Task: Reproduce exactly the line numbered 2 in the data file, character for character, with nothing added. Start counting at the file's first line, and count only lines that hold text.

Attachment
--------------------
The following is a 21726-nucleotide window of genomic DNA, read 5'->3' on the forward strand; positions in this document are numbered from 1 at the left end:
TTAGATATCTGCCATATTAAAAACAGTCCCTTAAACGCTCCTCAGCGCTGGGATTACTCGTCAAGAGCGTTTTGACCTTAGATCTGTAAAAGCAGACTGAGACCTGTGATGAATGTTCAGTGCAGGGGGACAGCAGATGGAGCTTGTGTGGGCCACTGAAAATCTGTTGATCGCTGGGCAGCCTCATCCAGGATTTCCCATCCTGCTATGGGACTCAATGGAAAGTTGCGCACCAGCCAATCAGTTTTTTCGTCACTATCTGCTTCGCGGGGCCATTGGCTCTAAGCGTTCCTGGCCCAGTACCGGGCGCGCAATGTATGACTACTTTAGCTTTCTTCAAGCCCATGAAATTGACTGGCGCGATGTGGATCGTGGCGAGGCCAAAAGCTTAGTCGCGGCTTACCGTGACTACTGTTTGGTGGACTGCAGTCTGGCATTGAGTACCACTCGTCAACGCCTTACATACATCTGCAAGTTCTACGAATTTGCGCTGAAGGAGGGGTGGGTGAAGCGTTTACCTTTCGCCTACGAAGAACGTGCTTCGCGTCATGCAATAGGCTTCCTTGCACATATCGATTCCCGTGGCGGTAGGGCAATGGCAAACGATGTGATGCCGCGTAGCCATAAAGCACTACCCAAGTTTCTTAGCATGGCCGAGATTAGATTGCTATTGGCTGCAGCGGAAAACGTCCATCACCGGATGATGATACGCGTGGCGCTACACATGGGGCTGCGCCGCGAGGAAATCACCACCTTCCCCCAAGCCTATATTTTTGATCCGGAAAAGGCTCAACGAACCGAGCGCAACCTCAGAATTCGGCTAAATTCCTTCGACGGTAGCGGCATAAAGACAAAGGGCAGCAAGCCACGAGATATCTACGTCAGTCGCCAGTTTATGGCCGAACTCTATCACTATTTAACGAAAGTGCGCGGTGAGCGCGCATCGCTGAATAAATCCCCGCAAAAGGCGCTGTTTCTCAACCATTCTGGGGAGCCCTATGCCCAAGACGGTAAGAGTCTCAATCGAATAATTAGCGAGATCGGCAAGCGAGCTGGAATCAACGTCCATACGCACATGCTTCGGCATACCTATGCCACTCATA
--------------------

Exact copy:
TTAGATATCTGCCATATTAAAAACAGTCCCTTAAACGCTCCTCAGCGCTGGGATTACTCGTCAAGAGCGTTTTGACCTTAGATCTGTAAAAGCAGACTGAGACCTGTGATGAATGTTCAGTGCAGGGGGACAGCAGATGGAGCTTGTGTGGGCCACTGAAAATCTGTTGATCGCTGGGCAGCCTCATCCAGGATTTCCCATCCTGCTATGGGACTCAATGGAAAGTTGCGCACCAGCCAATCAGTTTTTTCGTCACTATCTGCTTCGCGGGGCCATTGGCTCTAAGCGTTCCTGGCCCAGTACCGGGCGCGCAATGTATGACTACTTTAGCTTTCTTCAAGCCCATGAAATTGACTGGCGCGATGTGGATCGTGGCGAGGCCAAAAGCTTAGTCGCGGCTTACCGTGACTACTGTTTGGTGGACTGCAGTCTGGCATTGAGTACCACTCGTCAACGCCTTACATACATCTGCAAGTTCTACGAATTTGCGCTGAAGGAGGGGTGGGTGAAGCGTTTACCTTTCGCCTACGAAGAACGTGCTTCGCGTCATGCAATAGGCTTCCTTGCACATATCGATTCCCGTGGCGGTAGGGCAATGGCAAACGATGTGATGCCGCGTAGCCATAAAGCACTACCCAAGTTTCTTAGCATGGCCGAGATTAGATTGCTATTGGCTGCAGCGGAAAACGTCCATCACCGGATGATGATACGCGTGGCGCTACACATGGGGCTGCGCCGCGAGGAAATCACCACCTTCCCCCAAGCCTATATTTTTGATCCGGAAAAGGCTCAACGAACCGAGCGCAACCTCAGAATTCGGCTAAATTCCTTCGACGGTAGCGGCATAAAGACAAAGGGCAGCAAGCCACGAGATATCTACGTCAGTCGCCAGTTTATGGCCGAACTCTATCACTATTTAACGAAAGTGCGCGGTGAGCGCGCATCGCTGAATAAATCCCCGCAAAAGGCGCTGTTTCTCAACCATTCTGGGGAGCCCTATGCCCAAGACGGTAAGAGTCTCAATCGAATAATTAGCGAGATCGGCAAGCGAGCTGGAATCAACGTCCATACGCACATGCTTCGGCATACCTATGCCACTCATA